Nigeria has traditionally been Africa’s biggest oil producer, but the industry dipped below that of Angola in 2016 after a sustained period of militancy saw many oil pipelines attacked. The Niger Delta Avengers had agreed a ceasefire with the government in August 2016, but announced on Friday that it planned to resume attacks and warned that “every oil installation in our region will feel warmth of the wrath of the Niger Delta Avengers.”

Aliko Dangote pledges $100 million to fight malnutrition in Nigeria

Aliko Dangote, Africa’s richest man, has pledged to invest $100 million over 5 years to tackle malnutrition in Nigeria’s worst affected regions.

The Managing Director and CEO of the Dangote Foundation, Zouera Youssoufou, disclosed this at the just concluded Global Nutrition Summit held in Milan, Italy.

The event, which was attended by leading global corporations, civil society organizations, government officials, foundations, and international agencies, aims to accelerate the global response to malnutrition, an underlying cause of nearly half of all global child deaths.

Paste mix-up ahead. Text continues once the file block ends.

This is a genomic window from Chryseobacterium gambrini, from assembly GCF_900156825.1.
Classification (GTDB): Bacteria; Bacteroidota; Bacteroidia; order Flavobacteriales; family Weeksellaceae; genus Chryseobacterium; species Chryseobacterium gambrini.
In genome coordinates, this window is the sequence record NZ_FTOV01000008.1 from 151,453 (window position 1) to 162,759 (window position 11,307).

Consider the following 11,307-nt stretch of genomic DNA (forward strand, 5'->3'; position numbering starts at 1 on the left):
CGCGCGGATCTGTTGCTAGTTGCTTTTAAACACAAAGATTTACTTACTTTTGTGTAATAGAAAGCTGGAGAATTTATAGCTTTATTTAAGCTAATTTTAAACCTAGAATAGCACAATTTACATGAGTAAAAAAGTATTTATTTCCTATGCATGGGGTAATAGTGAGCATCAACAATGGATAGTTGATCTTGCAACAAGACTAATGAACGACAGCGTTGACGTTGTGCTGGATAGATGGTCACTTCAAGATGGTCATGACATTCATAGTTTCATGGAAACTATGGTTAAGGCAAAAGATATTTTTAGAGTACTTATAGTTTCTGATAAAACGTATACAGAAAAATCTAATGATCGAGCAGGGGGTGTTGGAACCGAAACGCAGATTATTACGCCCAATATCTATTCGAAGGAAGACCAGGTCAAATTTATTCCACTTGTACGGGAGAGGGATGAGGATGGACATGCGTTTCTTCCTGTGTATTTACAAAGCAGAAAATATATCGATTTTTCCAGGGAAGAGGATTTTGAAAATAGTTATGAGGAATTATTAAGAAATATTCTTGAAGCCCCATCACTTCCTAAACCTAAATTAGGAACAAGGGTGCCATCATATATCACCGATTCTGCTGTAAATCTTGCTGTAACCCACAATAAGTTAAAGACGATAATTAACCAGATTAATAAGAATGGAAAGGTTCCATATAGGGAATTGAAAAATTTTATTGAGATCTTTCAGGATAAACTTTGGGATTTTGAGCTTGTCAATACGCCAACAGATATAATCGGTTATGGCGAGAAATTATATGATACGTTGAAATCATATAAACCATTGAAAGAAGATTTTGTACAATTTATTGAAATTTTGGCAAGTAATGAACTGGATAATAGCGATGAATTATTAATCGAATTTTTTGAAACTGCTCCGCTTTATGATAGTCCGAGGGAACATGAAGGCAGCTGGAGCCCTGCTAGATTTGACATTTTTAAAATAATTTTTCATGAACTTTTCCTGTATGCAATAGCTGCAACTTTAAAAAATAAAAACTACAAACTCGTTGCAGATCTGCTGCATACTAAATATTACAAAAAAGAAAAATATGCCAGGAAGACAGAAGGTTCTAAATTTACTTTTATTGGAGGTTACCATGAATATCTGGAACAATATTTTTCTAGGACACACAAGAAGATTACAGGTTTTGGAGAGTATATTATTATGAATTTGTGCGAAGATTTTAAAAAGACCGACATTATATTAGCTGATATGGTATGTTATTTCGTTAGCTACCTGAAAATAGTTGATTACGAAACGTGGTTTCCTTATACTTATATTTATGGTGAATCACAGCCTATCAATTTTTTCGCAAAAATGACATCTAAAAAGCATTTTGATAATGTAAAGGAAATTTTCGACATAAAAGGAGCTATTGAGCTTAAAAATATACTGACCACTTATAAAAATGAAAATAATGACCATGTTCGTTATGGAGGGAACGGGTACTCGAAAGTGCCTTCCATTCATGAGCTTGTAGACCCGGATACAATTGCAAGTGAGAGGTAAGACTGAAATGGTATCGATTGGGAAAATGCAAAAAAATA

“Nigeria’s high malnutrition rate is undermining progress towards improving child health and survival and putting the brakes on economic development. By investing in nutrition, we aim to directly improve the lives of Nigerian families and to empower our citizens to reach their full potential,” Youssoufou said in a press release.

The Dangote Foundation, which Aliko Dangote founded in 1993, makes social investments in health, education, economic empowerment and disaster relief. By making this $100 million commitment, the Aliko Dangote Foundation plans to reduce the prevalence of under nutrition by 60% in the most needy areas of Nigeria, specifically the North-East and North-West.